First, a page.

The human brain inspires RMIT researchers to develop a light-powered AI chip

The chip could potentially be used to power drones, robotics, smart watches, and bionic implants.
Written by Aimee Chanthadavong, Contributor

RMIT University researchers have developed a light-powered electronic chip featuring artificial intelligence (AI) that has the potential to be used to power technologies such as drones, robotics, smart wearables, and bionic implants like artificial retinas.

Typically, AI relies heavily on software and off-site data processing, but according to lead researcher and RMIT associate professor Sumeet Walia, the prototype has been designed to combine image-capturing hardware and AI together to deliver brain-like functionality onto a single nanoscale platform.

"It's getting us closer to an all-in-one AI device inspired by nature's greatest computing innovation -- the human brain," said Walia, who also co-leads the RMIT functional materials and microsystems research group.

"Our aim is to replicate a core feature of how the brain learns, through imprinting vision as memory. The prototype we've developed is a major leap forward towards neurorobotics, better technologies for human-machine interaction and scalable bionic systems."

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RMIT said the design of the prototype was inspired by optogenetics, a biotechnology tool that allows scientists to use light to manipulate neurons in the human body.

The AI chip itself has been created using ultra-thin black phosphorous material, which changes electrical resistance based on different wavelengths of light. RMIT said the study showed that by shining different colours of light on the chip, different functionalities such as imaging or memory storage can be achieved.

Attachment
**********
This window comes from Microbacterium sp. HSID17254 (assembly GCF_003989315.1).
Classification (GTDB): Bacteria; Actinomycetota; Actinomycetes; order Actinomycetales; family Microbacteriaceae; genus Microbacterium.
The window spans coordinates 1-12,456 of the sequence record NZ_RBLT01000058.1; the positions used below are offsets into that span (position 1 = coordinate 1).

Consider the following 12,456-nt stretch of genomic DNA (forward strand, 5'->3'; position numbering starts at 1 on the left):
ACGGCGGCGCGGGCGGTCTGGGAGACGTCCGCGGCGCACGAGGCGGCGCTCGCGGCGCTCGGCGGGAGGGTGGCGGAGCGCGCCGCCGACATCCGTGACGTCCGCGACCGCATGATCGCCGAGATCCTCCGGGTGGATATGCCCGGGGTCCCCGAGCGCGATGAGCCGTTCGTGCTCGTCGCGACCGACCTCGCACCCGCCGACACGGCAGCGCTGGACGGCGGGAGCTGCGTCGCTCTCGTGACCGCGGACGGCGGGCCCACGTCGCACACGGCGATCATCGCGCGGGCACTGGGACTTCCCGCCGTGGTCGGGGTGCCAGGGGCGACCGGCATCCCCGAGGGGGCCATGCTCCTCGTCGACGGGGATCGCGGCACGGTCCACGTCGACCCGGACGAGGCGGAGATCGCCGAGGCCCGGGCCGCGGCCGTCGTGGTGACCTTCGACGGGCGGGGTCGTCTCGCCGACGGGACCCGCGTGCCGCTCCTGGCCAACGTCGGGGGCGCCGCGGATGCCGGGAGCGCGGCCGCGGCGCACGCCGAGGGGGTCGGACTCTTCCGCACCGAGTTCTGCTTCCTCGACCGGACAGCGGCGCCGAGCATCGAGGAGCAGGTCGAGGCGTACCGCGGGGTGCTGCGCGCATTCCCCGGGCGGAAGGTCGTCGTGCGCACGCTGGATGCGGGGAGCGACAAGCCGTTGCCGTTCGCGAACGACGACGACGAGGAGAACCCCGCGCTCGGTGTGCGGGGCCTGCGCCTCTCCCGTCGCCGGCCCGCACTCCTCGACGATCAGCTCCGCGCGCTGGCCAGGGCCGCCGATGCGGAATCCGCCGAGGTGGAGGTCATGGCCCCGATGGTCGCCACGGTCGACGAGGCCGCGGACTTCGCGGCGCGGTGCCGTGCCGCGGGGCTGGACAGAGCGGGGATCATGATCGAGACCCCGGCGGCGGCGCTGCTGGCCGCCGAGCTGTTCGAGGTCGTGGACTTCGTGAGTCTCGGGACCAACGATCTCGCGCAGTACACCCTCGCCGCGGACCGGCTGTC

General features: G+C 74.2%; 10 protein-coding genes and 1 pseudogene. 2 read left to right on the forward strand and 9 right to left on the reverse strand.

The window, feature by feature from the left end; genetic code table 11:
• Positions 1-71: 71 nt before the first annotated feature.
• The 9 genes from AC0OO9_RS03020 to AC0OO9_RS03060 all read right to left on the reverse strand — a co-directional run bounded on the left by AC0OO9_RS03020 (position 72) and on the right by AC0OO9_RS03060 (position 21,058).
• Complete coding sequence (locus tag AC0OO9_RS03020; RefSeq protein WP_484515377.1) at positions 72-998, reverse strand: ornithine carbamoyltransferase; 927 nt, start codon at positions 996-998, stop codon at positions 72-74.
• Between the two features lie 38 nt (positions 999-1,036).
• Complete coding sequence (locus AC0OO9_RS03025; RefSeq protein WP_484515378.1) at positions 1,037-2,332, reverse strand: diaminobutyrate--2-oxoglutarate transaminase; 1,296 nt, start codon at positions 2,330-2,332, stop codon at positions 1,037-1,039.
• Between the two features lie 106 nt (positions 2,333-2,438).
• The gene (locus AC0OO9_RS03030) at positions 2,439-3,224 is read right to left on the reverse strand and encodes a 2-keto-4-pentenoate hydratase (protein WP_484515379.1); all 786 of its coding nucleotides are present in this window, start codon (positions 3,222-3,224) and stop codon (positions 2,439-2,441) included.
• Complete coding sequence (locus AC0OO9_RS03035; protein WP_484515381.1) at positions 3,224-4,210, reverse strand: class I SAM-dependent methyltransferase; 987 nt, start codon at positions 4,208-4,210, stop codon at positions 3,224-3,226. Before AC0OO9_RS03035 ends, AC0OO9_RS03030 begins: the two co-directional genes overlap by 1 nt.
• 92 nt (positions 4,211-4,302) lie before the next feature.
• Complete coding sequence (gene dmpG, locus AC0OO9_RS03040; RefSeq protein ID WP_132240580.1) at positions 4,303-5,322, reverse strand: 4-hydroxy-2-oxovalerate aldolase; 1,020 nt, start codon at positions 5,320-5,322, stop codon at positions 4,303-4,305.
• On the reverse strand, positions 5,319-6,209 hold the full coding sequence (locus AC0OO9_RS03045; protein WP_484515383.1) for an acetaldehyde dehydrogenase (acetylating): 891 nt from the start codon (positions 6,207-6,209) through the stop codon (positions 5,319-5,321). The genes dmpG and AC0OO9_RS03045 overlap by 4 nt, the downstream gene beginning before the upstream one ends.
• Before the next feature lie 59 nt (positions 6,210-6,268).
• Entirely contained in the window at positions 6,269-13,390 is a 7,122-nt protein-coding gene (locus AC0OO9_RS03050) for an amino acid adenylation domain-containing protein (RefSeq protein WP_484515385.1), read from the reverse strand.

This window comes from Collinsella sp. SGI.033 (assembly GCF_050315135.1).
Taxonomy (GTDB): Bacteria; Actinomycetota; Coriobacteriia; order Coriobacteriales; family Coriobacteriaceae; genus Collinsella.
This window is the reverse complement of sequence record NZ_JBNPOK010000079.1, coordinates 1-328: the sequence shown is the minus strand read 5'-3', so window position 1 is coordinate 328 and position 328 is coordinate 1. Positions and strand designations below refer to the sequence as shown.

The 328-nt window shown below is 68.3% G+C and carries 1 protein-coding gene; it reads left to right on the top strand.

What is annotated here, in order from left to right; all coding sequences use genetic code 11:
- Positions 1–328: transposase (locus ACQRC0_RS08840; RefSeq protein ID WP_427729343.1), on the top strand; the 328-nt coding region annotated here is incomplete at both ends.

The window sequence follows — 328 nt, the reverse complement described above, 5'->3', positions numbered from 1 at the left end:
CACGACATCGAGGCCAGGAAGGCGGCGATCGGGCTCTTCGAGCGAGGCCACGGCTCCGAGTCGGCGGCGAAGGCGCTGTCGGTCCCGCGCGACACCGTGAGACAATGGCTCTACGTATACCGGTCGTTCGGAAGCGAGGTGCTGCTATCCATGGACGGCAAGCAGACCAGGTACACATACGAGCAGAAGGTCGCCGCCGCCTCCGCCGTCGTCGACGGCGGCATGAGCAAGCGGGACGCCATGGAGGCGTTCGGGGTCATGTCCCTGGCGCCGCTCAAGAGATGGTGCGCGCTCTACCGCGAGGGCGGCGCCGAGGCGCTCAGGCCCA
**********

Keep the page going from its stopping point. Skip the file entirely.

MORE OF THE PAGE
RMIT study lead author Taimur Ahmed said the decision to use light-based computing was because it was faster and required far less energy than existing technologies.

"By packing so much core functionality into one compact nanoscale device, we can broaden the horizons for machine learning and AI to be integrated into smaller applications," he said.

"Using our chip with artificial retinas, for example, would enable scientists to miniaturise that emerging technology and improve accuracy of the bionic eye."

The technology builds on an earlier prototype chip from the RMIT team, which used light to create and modify memories.

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